All you need to know about postpartum periods - with Here We Flo

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Today’s blog is brought to you by our friends at Here We Flo. The sustainable period care experts put women and the planet first with organic and vegan products for life’s messiest moments…

Whether you’re thinking about conceiving or are already in the process of creating, birthing (if only labour were so chill that you could read blogs during it!) or basking in the radiant glow of a newborn, chances are you’ve done a lot, and I mean a lot of research into how to avoid messing up this magically mysterious stage of your life.

mum and baby

Preparing for a baby’s arrival is no easy feat, especially given how much attention 2022 parents pay to paving every step of the way for their newborns. From sorting your finances out, to then splashing on very short-lived baby equipment and clothes, to baby-proofing your rooms, the internet is now filled with advice on how to prepare for the arrival of that Mini You that will change your life forever.

But what we tend to focus less on (and who could blame us?) as individuals, and as a society, is our own physical, mental and emotional recovery during the first few weeks after giving birth. So our lovely team, which includes kick-ass mamas of babies, toddlers or full-blown teens, thought it would be great to give you an introduction to postpartum periods and help you feel a bit less anxious about this part of the process.

1.   Right after birth, you will experience a ‘bloody mess down there’

Underwear on washing line

Postpartum bleeding is called lochia and is a combination of all the gooey parts of your womb that your body will be shedding after you’ve given birth. If your baby has left their metaphorical 9-month old home, your body will want to make sure the home itself is leaving too, making room for - would you believe it? - another potential home for another potential baby. That’s the last thing you want to be thinking about right after birth, right? Well, Mama Nature never sleeps, but neither will you in the first few months.

Postpartum bleeding lasts for around 4 to 6 weeks but could last up to 12 weeks after your baby is born. Similar to a regular period, the blood starts off super heavy and red, and gradually turns lighter and browner as the time goes on. During this period, it's recommended that you wear thick maternity pads to allow your body to eliminate all the fluids at its own pace and avoid vaginal trauma from tampons. You may experience small blood clots in your period, which are perfectly normal, but large blood clots can flag something serious and should be discussed with your midwife, GP or any medical professional supporting you on your journey ASAP.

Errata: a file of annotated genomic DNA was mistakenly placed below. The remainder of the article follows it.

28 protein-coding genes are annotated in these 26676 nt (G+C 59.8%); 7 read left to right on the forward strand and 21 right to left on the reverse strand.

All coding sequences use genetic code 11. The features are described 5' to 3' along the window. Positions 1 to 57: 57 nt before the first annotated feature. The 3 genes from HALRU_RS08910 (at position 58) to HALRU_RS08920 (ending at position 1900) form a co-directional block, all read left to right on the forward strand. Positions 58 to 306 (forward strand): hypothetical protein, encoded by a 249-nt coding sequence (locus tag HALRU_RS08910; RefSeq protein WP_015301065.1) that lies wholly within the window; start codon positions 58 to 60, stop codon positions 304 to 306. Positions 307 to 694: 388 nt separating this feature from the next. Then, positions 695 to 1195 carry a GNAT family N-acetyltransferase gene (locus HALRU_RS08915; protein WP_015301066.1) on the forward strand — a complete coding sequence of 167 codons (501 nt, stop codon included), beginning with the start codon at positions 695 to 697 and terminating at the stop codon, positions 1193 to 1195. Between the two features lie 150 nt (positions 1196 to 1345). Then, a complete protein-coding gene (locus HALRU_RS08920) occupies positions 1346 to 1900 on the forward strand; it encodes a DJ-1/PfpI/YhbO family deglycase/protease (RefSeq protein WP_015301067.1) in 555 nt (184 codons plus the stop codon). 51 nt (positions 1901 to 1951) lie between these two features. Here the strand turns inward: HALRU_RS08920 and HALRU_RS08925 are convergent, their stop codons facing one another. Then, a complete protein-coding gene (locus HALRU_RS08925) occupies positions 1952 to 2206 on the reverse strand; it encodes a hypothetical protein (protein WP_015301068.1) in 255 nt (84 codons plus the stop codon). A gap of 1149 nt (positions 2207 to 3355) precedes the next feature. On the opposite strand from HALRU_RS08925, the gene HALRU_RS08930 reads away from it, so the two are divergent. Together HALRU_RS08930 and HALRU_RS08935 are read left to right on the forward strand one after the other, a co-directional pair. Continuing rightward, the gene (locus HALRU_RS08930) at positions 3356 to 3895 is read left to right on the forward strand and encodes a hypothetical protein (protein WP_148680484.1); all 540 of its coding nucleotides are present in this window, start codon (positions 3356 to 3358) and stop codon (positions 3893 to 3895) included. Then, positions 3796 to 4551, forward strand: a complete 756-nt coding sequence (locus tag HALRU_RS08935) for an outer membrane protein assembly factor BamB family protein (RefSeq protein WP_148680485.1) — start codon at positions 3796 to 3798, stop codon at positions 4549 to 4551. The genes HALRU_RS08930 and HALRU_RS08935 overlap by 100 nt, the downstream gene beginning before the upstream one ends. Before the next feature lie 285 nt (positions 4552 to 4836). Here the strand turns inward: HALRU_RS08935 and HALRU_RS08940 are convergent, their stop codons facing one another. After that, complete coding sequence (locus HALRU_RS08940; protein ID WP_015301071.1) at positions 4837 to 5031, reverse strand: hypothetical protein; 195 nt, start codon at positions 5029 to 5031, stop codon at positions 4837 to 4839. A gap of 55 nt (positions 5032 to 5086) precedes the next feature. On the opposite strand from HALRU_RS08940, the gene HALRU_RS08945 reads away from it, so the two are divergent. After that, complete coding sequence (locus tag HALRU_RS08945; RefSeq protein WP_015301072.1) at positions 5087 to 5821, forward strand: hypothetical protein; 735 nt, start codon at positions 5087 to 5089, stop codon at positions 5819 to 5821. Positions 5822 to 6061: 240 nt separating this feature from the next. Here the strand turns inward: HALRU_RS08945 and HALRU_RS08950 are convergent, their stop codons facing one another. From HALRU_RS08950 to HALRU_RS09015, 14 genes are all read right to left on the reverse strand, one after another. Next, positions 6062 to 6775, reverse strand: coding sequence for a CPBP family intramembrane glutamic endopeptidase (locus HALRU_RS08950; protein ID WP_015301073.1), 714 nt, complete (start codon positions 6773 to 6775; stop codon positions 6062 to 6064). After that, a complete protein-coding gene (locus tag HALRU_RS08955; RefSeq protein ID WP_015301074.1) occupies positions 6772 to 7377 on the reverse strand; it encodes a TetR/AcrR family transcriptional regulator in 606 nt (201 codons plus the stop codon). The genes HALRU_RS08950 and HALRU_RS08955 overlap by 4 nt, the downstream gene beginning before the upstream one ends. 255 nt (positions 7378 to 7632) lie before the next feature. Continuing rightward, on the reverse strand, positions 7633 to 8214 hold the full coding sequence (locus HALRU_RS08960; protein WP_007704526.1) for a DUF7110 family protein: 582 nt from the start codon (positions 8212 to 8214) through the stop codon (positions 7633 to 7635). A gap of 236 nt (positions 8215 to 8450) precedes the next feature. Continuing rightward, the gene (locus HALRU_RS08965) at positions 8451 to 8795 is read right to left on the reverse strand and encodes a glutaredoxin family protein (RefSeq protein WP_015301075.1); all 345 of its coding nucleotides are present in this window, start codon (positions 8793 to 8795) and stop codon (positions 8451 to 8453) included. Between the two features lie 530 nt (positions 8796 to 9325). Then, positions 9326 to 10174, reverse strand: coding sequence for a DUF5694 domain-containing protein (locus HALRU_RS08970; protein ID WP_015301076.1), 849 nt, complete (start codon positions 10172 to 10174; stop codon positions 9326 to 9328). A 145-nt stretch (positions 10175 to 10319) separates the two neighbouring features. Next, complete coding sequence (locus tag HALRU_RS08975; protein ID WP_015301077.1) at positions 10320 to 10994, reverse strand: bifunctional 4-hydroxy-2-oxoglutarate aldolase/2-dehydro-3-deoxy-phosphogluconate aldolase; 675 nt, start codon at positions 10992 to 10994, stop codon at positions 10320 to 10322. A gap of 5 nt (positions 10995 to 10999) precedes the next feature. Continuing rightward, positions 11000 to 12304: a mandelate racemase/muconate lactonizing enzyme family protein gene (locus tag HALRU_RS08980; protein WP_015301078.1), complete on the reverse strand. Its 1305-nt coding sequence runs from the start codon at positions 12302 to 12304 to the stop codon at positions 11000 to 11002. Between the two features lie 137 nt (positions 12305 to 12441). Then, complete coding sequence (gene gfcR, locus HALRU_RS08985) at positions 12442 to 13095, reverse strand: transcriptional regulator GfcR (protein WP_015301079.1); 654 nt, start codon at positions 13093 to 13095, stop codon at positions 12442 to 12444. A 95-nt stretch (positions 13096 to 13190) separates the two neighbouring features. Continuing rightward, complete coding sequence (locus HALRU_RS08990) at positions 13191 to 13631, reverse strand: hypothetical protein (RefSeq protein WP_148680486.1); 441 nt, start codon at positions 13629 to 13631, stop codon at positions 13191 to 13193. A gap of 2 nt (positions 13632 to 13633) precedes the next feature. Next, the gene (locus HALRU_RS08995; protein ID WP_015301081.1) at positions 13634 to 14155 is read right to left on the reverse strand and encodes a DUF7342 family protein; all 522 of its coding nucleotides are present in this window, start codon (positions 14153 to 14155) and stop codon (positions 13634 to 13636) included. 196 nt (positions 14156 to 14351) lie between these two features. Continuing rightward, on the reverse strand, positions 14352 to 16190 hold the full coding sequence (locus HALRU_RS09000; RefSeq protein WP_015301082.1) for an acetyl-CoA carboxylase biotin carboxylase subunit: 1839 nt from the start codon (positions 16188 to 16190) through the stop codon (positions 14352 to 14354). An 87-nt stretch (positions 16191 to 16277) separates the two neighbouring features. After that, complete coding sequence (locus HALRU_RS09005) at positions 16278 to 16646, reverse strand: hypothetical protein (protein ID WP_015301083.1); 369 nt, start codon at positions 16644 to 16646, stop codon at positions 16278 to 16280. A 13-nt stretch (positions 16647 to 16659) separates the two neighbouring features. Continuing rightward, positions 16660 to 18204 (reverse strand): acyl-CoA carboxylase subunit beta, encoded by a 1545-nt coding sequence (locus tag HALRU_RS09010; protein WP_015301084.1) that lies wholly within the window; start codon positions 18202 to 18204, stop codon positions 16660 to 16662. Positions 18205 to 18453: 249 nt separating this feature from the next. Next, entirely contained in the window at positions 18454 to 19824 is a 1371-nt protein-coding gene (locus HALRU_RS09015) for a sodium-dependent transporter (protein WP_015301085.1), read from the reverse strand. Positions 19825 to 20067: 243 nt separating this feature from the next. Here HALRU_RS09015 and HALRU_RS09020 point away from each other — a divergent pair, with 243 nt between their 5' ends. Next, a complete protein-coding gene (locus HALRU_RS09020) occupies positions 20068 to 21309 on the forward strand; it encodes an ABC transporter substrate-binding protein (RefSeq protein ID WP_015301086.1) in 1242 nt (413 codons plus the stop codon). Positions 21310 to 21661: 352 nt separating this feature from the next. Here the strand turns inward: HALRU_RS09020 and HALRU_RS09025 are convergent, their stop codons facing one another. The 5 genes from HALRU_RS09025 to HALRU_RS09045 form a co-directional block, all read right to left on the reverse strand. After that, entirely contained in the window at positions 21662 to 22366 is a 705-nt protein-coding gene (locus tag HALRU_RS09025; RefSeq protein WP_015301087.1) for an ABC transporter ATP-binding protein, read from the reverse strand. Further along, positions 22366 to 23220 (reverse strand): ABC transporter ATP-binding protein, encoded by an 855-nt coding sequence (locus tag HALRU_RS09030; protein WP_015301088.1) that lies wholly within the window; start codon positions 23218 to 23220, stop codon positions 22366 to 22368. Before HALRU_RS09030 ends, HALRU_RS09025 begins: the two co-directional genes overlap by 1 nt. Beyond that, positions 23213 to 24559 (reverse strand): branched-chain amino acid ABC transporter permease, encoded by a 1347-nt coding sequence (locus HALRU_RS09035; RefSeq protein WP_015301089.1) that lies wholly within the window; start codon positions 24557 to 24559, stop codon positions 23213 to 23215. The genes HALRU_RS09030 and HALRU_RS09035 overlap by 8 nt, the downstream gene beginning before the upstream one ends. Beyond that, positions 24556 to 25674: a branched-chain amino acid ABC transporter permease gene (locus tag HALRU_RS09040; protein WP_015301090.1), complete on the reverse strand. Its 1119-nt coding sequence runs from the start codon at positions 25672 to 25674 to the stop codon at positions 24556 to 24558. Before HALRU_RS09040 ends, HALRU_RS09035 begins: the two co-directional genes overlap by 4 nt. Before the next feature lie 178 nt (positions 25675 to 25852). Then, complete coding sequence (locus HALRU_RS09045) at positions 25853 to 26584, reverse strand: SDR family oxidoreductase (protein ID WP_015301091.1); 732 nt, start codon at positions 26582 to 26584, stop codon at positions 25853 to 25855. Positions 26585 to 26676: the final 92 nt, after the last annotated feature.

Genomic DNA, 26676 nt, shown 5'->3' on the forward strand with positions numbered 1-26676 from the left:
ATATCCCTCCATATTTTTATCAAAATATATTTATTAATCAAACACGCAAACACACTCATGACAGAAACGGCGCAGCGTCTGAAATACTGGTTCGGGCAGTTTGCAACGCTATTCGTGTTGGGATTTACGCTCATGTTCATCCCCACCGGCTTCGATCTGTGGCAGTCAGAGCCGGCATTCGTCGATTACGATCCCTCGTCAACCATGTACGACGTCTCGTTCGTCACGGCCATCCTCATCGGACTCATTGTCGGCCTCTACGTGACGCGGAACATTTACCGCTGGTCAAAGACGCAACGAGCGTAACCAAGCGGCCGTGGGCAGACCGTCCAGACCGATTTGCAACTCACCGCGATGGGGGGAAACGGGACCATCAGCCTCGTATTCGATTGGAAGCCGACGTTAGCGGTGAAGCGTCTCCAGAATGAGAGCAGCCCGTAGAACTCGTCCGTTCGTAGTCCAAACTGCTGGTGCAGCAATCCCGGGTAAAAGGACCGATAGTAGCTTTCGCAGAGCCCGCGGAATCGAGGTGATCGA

2.   Your period might not return for months…

period tracker

It's difficult to be exact about when your period will start again, as everyone is different. If you bottle feed your baby, or combine bottle feeding with breastfeeding, your first period could start as soon as 5 to 6 weeks after you give birth.

If you fully breastfeed, your periods may not start again until you stop night-time breastfeeding or begin weaning your little one. When breastfeeding, your body is producing prolactin, which is a hormone required to help your body produce breast milk. Prolactin inhibits our reproductive hormones (oestrogen and progesterone), which can, in turn, affect your whole menstrual cycle by changing or stopping your ovulation altogether, which can lead to irregular or missed periods.

When your period does return eventually, you might notice some changes in your milk supply or in your baby’s reaction to breast milk. Your period might be irregular, heavier and you may experience more, or less, cramps than before. We’re all different, after all, so our periods will differ too, but it’s great to keep an eye on your own symptoms so you can get the right medical attention you need, if you ever need it. 

3.   Even if your postpartum period hasn’t returned, you can still get pregnant again

Woman pregnancy test

If you’re the kind of superhuman that doesn’t need time to rest in between big, time-consuming and energy-taxing projects (see what we did there?) - and we really don’t think there’s many of you out there - you might wonder: when could I get pregnant again after childbirth?

And the technical answer is: as early as three weeks postpartum. That’s right, even if your period doesn’t return, you may still become pregnant again if you have unprotected sex, as only birth control can reliably help avoid back-to-back pregnancies. Now, before you overachievers of the world get excited, you must know that a back-to-back pregnancy increases the risk of premature birth and the rupture of your C-section scar (if you have one), and that pregnancies are safer if spaced out by at least 18 months, so your uterus can get back to its optimal shape and your body can replenish the nutrients it lost when you were…making a whole human being.

So don’t forget to speak to your medical professional of choice and select the best form of birth control for you before you go back to making aubergine salad. And, as we were saying in the beginning, try - as much as you can - to dedicate time and energy to your own recovery. Your physical, mental and emotional health are all important for your wellbeing, as well as for your newborn’s.

If you want to hear more from Here We Flo, or would like to try our their eco-awesome period care, head to their website where they are offering 10% off for all Pura customers. Simply use the code PURA10 at checkout. 


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